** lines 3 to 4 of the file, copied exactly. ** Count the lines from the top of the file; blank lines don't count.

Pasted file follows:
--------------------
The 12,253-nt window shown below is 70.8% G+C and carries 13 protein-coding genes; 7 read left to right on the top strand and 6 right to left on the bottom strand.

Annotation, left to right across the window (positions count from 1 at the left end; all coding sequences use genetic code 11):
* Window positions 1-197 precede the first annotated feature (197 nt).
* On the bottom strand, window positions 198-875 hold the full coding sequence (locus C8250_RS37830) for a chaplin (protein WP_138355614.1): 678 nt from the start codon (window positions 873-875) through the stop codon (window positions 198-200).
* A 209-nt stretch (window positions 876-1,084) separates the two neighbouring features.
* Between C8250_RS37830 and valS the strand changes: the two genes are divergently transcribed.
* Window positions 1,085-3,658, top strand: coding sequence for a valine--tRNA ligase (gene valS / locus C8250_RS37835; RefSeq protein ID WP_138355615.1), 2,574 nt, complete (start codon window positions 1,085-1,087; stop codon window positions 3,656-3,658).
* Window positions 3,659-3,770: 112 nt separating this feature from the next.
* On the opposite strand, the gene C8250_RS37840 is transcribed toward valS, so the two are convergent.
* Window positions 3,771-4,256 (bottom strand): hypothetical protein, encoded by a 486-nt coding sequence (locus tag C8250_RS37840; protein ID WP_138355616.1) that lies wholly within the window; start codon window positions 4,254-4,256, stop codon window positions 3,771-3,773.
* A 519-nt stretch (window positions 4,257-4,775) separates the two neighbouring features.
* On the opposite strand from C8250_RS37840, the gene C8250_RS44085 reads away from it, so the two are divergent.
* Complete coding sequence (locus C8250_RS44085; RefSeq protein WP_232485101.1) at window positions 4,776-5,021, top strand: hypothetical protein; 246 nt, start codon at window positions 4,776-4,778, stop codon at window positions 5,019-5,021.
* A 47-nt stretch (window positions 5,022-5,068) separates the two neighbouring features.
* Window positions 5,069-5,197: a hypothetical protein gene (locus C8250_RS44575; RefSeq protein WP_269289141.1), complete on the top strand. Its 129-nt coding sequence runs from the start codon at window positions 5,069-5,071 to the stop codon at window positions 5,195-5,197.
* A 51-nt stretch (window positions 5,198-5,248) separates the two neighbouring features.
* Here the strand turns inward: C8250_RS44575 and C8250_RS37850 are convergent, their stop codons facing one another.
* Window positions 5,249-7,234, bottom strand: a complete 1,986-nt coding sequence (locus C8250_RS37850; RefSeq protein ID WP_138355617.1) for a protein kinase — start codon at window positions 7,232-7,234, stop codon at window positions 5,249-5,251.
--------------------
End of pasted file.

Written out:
* Window positions 1-197 precede the first annotated feature (197 nt).
* On the bottom strand, window positions 198-875 hold the full coding sequence (locus C8250_RS37830) for a chaplin (protein WP_138355614.1): 678 nt from the start codon (window positions 873-875) through the stop codon (window positions 198-200).